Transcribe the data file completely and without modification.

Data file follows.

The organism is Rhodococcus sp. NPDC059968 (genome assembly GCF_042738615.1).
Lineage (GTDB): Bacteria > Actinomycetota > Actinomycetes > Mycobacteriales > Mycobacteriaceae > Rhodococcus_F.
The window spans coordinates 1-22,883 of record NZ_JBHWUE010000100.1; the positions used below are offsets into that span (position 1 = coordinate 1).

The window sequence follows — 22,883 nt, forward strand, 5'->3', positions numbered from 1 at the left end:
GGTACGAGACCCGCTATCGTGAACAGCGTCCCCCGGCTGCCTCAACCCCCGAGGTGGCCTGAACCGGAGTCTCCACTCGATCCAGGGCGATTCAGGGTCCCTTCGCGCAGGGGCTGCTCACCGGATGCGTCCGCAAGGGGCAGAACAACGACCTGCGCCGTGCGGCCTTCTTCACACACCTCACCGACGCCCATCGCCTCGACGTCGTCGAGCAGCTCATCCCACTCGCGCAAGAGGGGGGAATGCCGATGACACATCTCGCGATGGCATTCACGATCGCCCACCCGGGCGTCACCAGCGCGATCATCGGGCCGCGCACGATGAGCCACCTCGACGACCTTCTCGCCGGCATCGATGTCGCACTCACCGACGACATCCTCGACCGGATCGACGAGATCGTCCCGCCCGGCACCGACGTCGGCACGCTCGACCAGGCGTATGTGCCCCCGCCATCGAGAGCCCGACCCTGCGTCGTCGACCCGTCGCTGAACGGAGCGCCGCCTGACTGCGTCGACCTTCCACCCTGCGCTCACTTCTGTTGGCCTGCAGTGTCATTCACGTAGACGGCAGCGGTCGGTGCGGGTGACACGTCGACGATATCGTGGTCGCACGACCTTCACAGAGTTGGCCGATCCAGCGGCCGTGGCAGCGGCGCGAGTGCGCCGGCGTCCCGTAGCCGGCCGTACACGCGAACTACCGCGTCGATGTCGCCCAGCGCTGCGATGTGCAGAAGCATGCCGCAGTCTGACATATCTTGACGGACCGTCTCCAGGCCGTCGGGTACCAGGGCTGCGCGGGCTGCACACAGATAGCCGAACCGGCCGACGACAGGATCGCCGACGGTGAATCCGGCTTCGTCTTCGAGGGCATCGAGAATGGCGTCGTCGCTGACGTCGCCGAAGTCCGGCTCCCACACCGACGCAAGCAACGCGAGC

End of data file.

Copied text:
The organism is Rhodococcus sp. NPDC059968 (genome assembly GCF_042738615.1).
Lineage (GTDB): Bacteria > Actinomycetota > Actinomycetes > Mycobacteriales > Mycobacteriaceae > Rhodococcus_F.
The window spans coordinates 1-22,883 of record NZ_JBHWUE010000100.1; the positions used below are offsets into that span (position 1 = coordinate 1).

The window sequence follows — 22,883 nt, forward strand, 5'->3', positions numbered from 1 at the left end:
GGTACGAGACCCGCTATCGTGAACAGCGTCCCCCGGCTGCCTCAACCCCCGAGGTGGCCTGAACCGGAGTCTCCACTCGATCCAGGGCGATTCAGGGTCCCTTCGCGCAGGGGCTGCTCACCGGATGCGTCCGCAAGGGGCAGAACAACGACCTGCGCCGTGCGGCCTTCTTCACACACCTCACCGACGCCCATCGCCTCGACGTCGTCGAGCAGCTCATCCCACTCGCGCAAGAGGGGGGAATGCCGATGACACATCTCGCGATGGCATTCACGATCGCCCACCCGGGCGTCACCAGCGCGATCATCGGGCCGCGCACGATGAGCCACCTCGACGACCTTCTCGCCGGCATCGATGTCGCACTCACCGACGACATCCTCGACCGGATCGACGAGATCGTCCCGCCCGGCACCGACGTCGGCACGCTCGACCAGGCGTATGTGCCCCCGCCATCGAGAGCCCGACCCTGCGTCGTCGACCCGTCGCTGAACGGAGCGCCGCCTGACTGCGTCGACCTTCCACCCTGCGCTCACTTCTGTTGGCCTGCAGTGTCATTCACGTAGACGGCAGCGGTCGGTGCGGGTGACACGTCGACGATATCGTGGTCGCACGACCTTCACAGAGTTGGCCGATCCAGCGGCCGTGGCAGCGGCGCGAGTGCGCCGGCGTCCCGTAGCCGGCCGTACACGCGAACTACCGCGTCGATGTCGCCCAGCGCTGCGATGTGCAGAAGCATGCCGCAGTCTGACATATCTTGACGGACCGTCTCCAGGCCGTCGGGTACCAGGGCTGCGCGGGCTGCACACAGATAGCCGAACCGGCCGACGACAGGATCGCCGACGGTGAATCCGGCTTCGTCTTCGAGGGCATCGAGAATGGCGTCGTCGCTGACGTCGCCGAAGTCCGGCTCCCACACCGACGCAAGCAACGCGAGC